As the Anchorage Assembly weighs tax proposals from three of its members, Mayor Ethan Berkowitz says the municipality is asking the state to chip in too. 

Like individual Alaskans, Mayor Ethan Berkowitz suggests that communities like Anchorage receive a Permanent Fund dividend. The concept is one of the municipality's legislative requests for the upcoming session on Jan. 21. 

"What the state hasn't done with its fiscal planning is to integrate the local governments in terms of what it's going to look like because we both provide services to the same constituencies," said Berkowitz. "A community dividend, in essence, would mean you would divide the dividend payout between state government, the dividend itself and local government." 

In the past, the municipality has benefited from state revenue sharing, also called community assistance, but that program has dwindled as legislators and the governor grapple with how to pay for state services. 

"In the mid-80s we had 40-45% of the local budget was directly covered by the state. Today it's 1%," Berkowitz noted.

In 2018, the Alaska Legislature approved a framework within which the state could use some of the permanent fund's earnings, from which dividends are paid, to cover the cost of state services. 

 "We could do things like plow some of the state road and that would do things like reduce costs at the state level, and at the same time give us increased capacity locally," Berkowitz said.

Currently, Anchorage's budget is at a historic high, up by about 14% since the start of the Berkowitz administration in 2015.

"A lot of it's due to the fact that we've added more than a hundred police officers to the force, that's sort of the bulk of where the increased costs come from," Berkowitz said. "But we've also had inflation we had to contend with and additional responsibilities. For example, one of the most dramatic ones was when the state pulled troopers off the Seward Highway, we had to put police officers in. And so, we've had to absorb responsibilities and that's just been part of what's gone on."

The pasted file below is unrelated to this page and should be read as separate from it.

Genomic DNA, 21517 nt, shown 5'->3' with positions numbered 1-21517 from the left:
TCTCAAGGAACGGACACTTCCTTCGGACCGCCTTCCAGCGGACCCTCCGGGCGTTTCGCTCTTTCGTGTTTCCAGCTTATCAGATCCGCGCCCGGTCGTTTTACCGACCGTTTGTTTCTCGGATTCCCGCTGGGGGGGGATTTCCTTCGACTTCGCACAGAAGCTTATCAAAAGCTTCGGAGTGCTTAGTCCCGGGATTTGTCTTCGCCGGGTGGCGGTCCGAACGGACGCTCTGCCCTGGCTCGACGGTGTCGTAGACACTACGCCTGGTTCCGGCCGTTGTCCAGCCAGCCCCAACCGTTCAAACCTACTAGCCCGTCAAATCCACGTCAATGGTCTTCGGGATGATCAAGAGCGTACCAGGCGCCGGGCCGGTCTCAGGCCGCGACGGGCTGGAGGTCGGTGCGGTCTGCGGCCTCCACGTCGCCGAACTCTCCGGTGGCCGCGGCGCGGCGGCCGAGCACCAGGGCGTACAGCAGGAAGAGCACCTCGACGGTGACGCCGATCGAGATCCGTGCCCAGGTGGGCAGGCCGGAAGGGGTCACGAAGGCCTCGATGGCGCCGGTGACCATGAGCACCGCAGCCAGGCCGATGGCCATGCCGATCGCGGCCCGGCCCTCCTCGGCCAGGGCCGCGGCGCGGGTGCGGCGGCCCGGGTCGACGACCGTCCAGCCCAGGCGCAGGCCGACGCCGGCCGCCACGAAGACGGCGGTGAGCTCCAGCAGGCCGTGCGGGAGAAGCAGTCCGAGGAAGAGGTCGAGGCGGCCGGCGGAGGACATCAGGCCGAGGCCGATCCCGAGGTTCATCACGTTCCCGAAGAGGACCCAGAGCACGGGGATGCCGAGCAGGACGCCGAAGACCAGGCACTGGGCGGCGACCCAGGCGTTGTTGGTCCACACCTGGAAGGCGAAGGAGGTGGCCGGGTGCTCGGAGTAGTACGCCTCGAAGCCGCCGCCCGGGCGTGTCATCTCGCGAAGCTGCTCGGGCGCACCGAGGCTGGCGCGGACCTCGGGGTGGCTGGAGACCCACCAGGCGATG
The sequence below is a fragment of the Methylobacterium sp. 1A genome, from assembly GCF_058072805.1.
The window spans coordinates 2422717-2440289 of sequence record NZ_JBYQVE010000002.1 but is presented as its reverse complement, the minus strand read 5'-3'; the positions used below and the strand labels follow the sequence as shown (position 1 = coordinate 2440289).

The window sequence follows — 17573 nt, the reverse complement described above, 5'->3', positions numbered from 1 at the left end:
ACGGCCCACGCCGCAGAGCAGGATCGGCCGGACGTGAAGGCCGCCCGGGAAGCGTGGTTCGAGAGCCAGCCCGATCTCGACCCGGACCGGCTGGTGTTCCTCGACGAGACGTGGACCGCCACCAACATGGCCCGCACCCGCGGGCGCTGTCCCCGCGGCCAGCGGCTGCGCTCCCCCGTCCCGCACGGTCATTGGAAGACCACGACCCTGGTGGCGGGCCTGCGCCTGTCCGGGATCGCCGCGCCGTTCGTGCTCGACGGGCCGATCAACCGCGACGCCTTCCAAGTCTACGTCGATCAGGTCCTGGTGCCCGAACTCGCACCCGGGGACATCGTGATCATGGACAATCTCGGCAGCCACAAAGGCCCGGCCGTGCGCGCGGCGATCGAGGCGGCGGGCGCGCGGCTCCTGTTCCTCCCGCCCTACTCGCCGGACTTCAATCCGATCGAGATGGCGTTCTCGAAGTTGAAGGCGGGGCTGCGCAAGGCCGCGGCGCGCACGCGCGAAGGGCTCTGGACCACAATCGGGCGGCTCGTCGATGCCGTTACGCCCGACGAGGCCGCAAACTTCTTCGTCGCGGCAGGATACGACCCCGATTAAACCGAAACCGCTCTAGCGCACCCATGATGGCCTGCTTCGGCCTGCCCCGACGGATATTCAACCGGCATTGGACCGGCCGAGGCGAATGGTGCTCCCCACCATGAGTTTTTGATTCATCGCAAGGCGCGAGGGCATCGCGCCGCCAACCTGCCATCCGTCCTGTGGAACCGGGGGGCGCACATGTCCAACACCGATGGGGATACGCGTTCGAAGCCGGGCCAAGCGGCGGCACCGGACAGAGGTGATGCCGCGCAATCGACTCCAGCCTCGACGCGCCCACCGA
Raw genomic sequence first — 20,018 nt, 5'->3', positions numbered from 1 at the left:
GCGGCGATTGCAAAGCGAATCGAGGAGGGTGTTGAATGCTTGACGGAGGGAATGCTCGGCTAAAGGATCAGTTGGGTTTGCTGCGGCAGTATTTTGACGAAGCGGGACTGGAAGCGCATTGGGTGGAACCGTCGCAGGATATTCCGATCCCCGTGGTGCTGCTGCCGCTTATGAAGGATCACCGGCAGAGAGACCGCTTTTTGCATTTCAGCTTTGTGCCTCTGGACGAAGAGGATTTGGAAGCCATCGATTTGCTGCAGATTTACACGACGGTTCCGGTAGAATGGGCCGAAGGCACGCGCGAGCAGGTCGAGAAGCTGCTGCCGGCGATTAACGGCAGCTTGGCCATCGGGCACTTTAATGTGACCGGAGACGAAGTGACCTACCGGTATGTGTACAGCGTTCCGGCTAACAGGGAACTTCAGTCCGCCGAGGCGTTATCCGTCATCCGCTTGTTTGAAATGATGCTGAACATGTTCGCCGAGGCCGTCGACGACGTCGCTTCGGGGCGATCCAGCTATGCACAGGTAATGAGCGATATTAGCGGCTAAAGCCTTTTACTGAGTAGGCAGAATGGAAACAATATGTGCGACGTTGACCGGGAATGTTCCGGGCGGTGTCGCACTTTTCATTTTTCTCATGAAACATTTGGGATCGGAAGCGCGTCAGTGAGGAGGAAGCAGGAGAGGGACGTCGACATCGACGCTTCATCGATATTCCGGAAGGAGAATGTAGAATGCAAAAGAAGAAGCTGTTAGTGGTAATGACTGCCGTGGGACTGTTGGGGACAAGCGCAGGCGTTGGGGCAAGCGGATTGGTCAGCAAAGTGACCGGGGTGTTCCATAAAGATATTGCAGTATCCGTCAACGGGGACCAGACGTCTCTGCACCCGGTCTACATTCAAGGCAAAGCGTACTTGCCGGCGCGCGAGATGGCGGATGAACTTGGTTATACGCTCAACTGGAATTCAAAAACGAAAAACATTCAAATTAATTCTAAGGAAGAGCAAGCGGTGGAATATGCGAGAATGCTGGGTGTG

Anchorage Assembly members have unanimously approved a set of priorities for 2020-2021, focusing on homelessness, public safety and economic development. The plan calls for increased spending and new hires. 

Of the proposed revenue measures, the mayor says he's optimistic voters will approve an alcohol tax

"I think part of what we did last year introduce the public to the concept. We saw a massive funding effort by the alcohol industry that sort of expressed its displeasure with the tax proposal," Berkowitz said. "But when we explain it again and have a chance to lay out why an alcohol tax makes more sense, I would hope that the voters of Anchorage would support it."

Berkowitz and Anchorage Assembly members will host a series of town hall meetings to talk about the municipality's finances this week. 

  • Jan. 7 – Z.J. Loussac Library, 6–7:30 p.m.
  • Jan. 8 – Chugiak High School, 6–7:30 p.m.
  • Jan. 9 – Girdwood Community Room, 6:30–8 p.m.

Assembly Chair Felix Rivera says the discussion will help direct members on which tax proposal to move forward. 

Public hearings on the tax proposals will be held at the Anchorage Assembly's Jan. 14 meeting when the body plans to vote on which proposal to move forward to the ballot.

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